While we tend to think of organised fan groups as a relatively new initiative it’s clear that such endeavours have been around for a lot longer. And have contributed positively to the wider football club at Forest. Yet importance should also be placed against individuals or less established groups who have also had a significant role as supporters.
Before the internet the paper fanzine was a vital part of fans expressing themselves alongside the letters pages in local newspapers – The Brian and Blooming Forest were two such examples. While print form was sadly lost to the internet there has been a revival through Bandy & Shinty and, recently, the wonderfully entitled Trevor Francis Tracksuits which donates profits from each issue to a different charity.
One string to the fanzine bow was to share various ideas and thoughts with fellow fans. This could include new suggestions for terrace songs which could then get picked up and spread at games. Such an idea would most probably be ridiculed now but it’s interesting to see how similarly fans have mobilised themselves in this regard.
In 1994 a supporter named Ray Terry from Sandiacre wrote to the Mansfield & Sutton Recorder (25) as the end drew near for the old Trent End. In his published letter Ray recalls his role as ‘cheerleader’ at home and away games in the 50’s and 60’s. Most interesting was the level of organisation he claims to have been involved with to help improve the atmosphere:
‘‘During the early sixties I became the cheerleader and made certain all the regular fans were aware of where to meet and stand at away games. We were able to originate many new songs and chants. Some of which are still in use today which brings a smile to me at many a home game.
It was fortunate for us that another lifelong fan, Margaret Leyland, had the ability to write some most original words to many popular tunes.’’
Margaret Leyden (Ray possibly got the name wrong in his letter) is perhaps not a name familiar with many today but her influence on the terraces still continues via her song craftsmanship many years ago. Margaret was responsible for creating many of the unique and brilliant chants, some of which are still heard today. It is very possible that Mull of Kintyre was adopted by her in tribute to the ‘Boys in the red shirts from the City Ground.’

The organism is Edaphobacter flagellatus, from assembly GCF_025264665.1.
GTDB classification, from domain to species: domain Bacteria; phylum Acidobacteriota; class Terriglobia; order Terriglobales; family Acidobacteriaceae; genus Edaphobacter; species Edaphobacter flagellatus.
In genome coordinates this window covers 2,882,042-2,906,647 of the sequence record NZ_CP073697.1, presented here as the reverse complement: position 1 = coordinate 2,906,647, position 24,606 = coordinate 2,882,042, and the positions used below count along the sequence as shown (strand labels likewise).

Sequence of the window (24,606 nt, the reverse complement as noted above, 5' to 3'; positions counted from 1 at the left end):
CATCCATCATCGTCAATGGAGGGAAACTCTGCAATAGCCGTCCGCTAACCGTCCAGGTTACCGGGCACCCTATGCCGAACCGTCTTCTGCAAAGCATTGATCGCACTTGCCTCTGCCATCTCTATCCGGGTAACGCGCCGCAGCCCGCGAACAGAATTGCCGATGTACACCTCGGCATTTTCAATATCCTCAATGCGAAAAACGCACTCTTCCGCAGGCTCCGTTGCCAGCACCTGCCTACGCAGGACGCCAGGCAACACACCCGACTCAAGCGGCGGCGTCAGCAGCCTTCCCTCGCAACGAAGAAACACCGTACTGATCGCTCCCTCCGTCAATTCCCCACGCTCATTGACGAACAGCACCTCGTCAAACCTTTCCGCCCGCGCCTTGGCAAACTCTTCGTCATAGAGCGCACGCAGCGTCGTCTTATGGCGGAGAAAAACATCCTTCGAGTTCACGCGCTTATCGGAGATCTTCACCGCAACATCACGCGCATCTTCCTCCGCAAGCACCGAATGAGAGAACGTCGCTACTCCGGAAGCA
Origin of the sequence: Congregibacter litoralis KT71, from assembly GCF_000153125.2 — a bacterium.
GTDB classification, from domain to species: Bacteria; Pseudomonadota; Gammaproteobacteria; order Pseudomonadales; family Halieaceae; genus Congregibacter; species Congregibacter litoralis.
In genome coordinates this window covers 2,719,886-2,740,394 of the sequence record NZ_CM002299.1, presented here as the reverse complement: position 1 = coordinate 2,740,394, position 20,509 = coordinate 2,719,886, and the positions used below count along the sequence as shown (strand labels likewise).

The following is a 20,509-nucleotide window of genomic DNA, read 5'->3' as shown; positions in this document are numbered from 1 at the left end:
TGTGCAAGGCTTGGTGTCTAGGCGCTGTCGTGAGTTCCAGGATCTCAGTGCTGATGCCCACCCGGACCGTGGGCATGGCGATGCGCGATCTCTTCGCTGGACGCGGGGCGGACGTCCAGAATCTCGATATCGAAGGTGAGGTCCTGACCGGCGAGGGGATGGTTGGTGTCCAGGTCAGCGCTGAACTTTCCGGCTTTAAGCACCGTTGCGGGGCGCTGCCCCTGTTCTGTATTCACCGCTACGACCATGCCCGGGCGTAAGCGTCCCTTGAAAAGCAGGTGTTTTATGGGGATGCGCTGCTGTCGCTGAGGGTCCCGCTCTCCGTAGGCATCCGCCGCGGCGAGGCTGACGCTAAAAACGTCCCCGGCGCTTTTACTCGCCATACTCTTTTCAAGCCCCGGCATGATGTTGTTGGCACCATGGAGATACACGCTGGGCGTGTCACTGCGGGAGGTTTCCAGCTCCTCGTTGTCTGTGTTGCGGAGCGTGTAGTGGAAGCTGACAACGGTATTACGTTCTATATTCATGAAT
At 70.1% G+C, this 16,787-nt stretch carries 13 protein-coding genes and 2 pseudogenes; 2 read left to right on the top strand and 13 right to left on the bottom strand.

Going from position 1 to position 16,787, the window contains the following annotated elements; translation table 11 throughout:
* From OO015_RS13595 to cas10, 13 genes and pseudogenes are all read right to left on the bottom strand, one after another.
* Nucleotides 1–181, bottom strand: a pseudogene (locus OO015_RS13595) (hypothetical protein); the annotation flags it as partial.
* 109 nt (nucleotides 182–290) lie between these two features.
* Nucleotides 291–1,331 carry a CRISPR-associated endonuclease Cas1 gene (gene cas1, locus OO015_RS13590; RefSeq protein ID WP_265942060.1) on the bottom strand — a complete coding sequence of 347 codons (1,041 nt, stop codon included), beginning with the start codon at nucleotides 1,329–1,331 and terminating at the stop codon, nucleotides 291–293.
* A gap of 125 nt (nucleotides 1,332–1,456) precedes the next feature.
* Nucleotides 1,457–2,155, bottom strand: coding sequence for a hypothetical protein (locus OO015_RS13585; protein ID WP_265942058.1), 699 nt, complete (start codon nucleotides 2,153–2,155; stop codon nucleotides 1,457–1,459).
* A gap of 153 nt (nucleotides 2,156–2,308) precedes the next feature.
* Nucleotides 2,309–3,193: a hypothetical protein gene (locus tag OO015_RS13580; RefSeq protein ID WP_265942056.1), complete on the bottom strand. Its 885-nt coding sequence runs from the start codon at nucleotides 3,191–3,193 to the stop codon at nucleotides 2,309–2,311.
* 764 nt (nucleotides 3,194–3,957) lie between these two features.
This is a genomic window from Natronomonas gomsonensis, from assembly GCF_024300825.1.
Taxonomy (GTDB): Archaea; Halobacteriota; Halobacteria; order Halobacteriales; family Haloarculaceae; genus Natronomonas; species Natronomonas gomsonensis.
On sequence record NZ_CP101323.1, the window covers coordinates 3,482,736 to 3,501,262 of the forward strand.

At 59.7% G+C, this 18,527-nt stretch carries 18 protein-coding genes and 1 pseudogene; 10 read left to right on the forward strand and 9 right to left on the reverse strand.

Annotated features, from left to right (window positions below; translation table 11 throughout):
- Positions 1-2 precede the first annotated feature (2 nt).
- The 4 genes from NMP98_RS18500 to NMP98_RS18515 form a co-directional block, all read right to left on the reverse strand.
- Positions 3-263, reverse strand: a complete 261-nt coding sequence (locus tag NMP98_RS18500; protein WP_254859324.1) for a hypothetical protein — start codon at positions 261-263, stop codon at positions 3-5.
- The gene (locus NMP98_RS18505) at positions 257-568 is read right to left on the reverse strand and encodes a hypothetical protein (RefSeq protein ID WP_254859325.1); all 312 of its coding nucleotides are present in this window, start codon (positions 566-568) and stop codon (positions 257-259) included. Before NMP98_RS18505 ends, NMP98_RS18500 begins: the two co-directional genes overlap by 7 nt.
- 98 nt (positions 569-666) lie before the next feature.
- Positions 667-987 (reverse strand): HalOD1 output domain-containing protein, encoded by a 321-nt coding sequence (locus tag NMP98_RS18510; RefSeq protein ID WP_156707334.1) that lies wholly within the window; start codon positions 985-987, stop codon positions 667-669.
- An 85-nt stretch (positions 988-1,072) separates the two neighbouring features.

Another individual certainly worthy of acknowledgement is Stuart Astill. In April 2014 Stuart missed a Forest game for the first time in 1,786 matches, a run that stretched back to 1973, due to an operation. Alongside his impressive record Stuart was a key member of the Nottingham Forest Supporters Club; he was secretary of the main arm for twenty years. Sadly, Stuart passed away in September 2017.
While often maligned, the likes of Twitter have also given rise to help modern fan-led causes. In January 2017 social media was utilised to fight the then ownership – the result was several hundred voicing their discontent in the Peter Taylor Stand car park before a game.
The same has happened across the eras – in 1938 fans protested in front of the directors box after a game against Blackburn (26) while in 1972 supporters mobilised with banners to campaign for manager Matt Gillies to be sacked. The Chairman at the time, Jim Willmer, spoke out against the supporters after Gillies resigned:
‘’I personally feel the crowd have been cruel to Mr Gillies. They have not achieved much except to make the players nervous wrecks in their home games.’’
Large scale protests were a backdrop to the club in the late nineties. A long, drawn-out takeover saga began with shareholders blocking the preferred choice by fans – a consortium led by local business and Forest supporter Sandy Anderson (which promised immediate investment in the team of £13m) was rejected in favour of an offer from Nigel Wray and Irving Scholar. The Nottingham Forest Supporters Club organised an extraordinary general meeting in the Main Stand car park to protest against this move with a wider protest held before the next home game against Chelsea (27).
NFSC Chairman Mel Hart explained: ‘’The Supporters Club are deeply frustrated by the actions of a minority of shareholders which have pushed the club nearer to possible relegation in delaying backing for the team in terms of funds being made available.’’